Big Spring, Texas: Film Society has Big Plans for 2010 Involving Outdoor Movies and Spielberg
Heading into the second month of 2010, officials with the Big Spring Film Society say they have a whole slew of new film screenings lined up for the coming year, starting with a classic.
Brandon Johnson, chairman of the film society, said the group will get the year under way in April with a screening of the Steven Spielberg blockbuster Raiders of the Lost Ark, the film that launched the exploits of Indiana Jones into movie history.
This will be the last leg of our Spielberg retrospective during the outdoor movie series this summer, said Johnson. We'll be screening Raiders April 24 in the Comanche Trail Amphitheater in the city park. We honestly couldn't think of a better place to screen the film than a stone amphitheater, and I think it will make a fabulous backdrop for all the fun. We've been looking forward to this screening for quite some time.
Johnson said the Spielberg retrospective will then continue in June, as the film society plans to screen one of the most recognizable horror films of all time.
Poltergeist wasn't officially directed by Spielberg, but he stayed right in the middle of the film from pre-production all the way to doing the finishing touches on the final edit, said Johnson. He wanted to direct the film but was under contract to do The Extra Terrestrial and couldn't direct two films at the same time. However, he was so involved with Poltergeist, the directors guild did an investigation to see if Spielberg should have had a co-director credit. The film was directed by Tobe Hooper, who also directed the 1973 original Texas Chainsaw Massacre.
Johnson said Spielberg is quoted as having said, If ET was a whisper, then Poltergeist was a scream.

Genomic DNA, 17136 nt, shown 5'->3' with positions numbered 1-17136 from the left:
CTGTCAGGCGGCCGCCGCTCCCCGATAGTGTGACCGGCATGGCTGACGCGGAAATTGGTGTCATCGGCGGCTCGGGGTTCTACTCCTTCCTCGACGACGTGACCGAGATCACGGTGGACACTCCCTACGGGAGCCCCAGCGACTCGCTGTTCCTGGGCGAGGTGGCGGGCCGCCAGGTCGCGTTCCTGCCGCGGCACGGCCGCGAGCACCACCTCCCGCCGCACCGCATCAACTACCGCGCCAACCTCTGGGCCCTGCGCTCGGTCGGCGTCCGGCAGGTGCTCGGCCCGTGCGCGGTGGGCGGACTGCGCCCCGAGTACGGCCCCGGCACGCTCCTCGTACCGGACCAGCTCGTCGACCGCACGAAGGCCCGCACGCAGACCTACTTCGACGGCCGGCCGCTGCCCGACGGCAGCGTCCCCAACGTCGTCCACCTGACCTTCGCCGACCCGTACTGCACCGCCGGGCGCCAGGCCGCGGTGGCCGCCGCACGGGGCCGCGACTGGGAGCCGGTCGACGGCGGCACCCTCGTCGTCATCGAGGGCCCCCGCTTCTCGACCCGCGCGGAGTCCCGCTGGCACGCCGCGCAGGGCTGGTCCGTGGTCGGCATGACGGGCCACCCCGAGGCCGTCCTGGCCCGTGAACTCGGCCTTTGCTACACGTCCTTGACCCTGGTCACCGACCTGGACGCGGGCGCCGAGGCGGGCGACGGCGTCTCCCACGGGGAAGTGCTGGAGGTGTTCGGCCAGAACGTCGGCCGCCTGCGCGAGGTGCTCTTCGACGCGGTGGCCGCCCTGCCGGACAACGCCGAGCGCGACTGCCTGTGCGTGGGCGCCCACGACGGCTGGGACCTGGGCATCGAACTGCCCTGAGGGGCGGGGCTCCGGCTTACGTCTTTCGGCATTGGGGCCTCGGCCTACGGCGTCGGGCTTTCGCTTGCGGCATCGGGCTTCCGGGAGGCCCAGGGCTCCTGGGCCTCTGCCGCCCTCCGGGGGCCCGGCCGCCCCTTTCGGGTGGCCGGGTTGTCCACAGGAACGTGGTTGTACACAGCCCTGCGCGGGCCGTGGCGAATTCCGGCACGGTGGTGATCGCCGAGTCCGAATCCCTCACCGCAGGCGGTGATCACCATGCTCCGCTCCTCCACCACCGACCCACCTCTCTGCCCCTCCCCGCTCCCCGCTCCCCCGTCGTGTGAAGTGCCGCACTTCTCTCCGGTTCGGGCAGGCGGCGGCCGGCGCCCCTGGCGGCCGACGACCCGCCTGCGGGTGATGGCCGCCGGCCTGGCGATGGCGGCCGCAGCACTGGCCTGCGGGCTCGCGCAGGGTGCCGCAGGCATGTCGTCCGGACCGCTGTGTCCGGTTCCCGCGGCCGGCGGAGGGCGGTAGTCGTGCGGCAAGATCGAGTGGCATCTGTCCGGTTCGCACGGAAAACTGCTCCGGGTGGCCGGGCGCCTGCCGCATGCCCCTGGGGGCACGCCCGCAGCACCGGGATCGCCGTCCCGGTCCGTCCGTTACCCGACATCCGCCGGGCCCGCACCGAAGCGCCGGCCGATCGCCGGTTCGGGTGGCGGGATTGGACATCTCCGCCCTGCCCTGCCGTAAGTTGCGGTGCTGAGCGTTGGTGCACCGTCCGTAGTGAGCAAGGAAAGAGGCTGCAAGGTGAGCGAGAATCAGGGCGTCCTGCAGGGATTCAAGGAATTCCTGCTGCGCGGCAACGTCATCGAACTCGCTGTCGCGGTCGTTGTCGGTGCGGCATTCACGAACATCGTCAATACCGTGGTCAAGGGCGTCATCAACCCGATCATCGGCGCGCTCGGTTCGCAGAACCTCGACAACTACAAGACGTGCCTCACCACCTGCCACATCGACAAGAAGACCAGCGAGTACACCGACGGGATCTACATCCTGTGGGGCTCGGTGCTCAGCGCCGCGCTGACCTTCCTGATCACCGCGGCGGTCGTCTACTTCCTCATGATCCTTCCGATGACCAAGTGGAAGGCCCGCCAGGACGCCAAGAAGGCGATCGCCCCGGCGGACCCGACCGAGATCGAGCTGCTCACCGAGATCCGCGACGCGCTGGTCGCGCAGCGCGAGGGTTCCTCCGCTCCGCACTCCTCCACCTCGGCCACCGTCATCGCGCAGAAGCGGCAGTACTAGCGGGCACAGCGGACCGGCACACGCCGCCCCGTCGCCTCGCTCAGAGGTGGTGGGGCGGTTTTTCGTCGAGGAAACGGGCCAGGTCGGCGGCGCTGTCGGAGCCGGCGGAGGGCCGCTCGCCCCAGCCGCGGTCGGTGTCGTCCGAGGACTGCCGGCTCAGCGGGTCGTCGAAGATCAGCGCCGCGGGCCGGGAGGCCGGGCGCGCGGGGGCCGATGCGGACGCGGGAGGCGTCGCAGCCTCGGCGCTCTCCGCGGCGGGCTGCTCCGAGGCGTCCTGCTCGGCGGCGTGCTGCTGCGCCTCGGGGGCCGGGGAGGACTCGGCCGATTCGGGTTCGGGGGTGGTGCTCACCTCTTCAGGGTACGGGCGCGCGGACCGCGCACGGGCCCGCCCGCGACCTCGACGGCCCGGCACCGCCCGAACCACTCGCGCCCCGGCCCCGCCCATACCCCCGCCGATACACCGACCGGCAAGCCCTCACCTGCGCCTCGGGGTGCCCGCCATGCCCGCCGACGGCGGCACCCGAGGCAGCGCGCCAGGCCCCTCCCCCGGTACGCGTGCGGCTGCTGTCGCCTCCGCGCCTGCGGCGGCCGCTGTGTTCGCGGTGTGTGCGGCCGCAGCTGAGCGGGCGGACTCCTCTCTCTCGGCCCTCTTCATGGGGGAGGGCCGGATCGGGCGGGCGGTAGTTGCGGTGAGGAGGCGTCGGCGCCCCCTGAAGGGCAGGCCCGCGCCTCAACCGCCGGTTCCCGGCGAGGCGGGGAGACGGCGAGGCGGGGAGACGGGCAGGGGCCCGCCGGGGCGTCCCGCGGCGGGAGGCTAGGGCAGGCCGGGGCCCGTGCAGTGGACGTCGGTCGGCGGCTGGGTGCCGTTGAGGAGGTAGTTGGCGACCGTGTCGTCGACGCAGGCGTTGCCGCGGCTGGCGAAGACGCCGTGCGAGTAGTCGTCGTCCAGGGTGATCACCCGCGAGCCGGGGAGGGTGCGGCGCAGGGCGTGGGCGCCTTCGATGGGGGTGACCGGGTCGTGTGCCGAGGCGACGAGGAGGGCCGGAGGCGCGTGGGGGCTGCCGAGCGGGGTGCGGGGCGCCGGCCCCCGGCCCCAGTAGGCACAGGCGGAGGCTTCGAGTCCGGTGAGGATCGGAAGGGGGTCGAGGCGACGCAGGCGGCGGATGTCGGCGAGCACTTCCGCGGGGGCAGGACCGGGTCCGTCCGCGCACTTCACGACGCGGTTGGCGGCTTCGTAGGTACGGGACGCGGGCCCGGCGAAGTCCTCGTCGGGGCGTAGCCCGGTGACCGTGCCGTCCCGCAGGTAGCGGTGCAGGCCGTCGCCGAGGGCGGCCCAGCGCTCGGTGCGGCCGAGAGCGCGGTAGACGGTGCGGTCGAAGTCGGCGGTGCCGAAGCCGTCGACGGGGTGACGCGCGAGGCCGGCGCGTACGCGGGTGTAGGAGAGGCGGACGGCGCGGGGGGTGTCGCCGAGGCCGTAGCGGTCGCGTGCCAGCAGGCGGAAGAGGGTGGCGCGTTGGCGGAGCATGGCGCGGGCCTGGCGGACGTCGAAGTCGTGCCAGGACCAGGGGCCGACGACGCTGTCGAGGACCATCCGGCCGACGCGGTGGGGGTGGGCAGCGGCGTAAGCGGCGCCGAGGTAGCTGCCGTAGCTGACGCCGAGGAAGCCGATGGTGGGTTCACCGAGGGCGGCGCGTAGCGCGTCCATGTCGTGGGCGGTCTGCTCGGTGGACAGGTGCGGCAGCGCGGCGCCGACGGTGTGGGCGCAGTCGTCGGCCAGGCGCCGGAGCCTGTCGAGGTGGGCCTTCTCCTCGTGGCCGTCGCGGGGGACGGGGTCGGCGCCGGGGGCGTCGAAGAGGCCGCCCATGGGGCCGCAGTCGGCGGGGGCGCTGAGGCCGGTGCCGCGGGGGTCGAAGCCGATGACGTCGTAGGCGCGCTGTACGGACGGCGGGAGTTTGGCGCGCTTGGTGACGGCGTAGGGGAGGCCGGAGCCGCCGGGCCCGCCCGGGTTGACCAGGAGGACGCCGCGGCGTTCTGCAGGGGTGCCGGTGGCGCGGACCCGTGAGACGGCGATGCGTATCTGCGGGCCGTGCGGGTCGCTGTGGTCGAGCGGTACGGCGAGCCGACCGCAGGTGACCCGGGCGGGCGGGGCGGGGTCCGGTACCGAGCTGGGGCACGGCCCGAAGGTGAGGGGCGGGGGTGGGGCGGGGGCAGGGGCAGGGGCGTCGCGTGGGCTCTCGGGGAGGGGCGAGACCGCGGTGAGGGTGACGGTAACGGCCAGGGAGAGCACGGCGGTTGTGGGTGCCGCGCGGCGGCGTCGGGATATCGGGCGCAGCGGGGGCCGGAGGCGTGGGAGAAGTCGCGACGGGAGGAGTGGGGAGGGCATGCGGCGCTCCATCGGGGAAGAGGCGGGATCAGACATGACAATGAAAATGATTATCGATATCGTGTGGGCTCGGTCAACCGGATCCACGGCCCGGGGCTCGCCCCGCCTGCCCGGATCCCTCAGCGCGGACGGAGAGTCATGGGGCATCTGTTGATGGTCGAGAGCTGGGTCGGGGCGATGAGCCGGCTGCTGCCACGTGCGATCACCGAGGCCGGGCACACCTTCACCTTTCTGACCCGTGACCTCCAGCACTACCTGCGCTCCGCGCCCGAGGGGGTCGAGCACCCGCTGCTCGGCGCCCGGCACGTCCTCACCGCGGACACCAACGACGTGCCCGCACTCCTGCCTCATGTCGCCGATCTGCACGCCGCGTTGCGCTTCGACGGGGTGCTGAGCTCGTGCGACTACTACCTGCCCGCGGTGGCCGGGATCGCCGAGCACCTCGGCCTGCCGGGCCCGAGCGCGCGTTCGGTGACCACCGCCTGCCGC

Anyone who has seen Poltergeist will tell you the film has Spielberg's fingerprints all over it, he said. It was more of a Spielberg film than a Tobe Hooper movie.
The film is rated PG, but the public is warned it contains some extremely scary situations, and your young children will sleep with you until they are about 13 years old if you decide to bring them along.
If Johnson seems excited about the Poltergeist screening, it's no wonder.
Poltergeist is a film that holds a very special place in my childhood memories, he said with a smile. It's the film that caused me to bury my Ronald McDonald doll because I was afraid it was going get me. And it also caused me to sleep with my parents until I was 12 years old. It doesn't contain the type of over-the-top gore most recent horror movies feature, but it is certainly enough to scare the pants off most people.
Set for June 18 by the lake at Comanche Trail Park, Johnson said the location was a no-brainer.
Last year we screened Jaws at that location, and it got a wonderful response, said Johnson. A lot of people told me it really added to the suspense of the movie. So when we started trying to come up with a location for Poltergeist, we felt it was perfect.
Johnson said the group plans to finish out this summer with an August screening of Jurassic Park atop historic Scenic Mountain, but before the group gets into the season swing, he hopes to be able to add one more ingredient to the society's list.
One of the most important aspects of what the society does is the men and women that donate their time and hard work, said Johnson. Volunteers and sponsors are what drives this summer program, and we're always needing more. We have a lot of fun, and I just can't tell you how great it makes you feel to see people's faces light up during the films we screen.
Johnson said the film society will be holding a meeting Feb. 25 at the Hall Center for the Arts on the Howard College campus, and encourages anyone interested in helping to attend.
The meeting will get under way at 7 p.m., he said. We are in desperate need of sponsors for the series this summer and volunteers to help with the three events ushers, concession stand help and just anyone wanting to lend a hand. If people want these events to continue, we're going to have to step things up a little and get some help. We really feel like this a great thing for Big Spring and we'd like to see it continue.
by Thomas Jenkins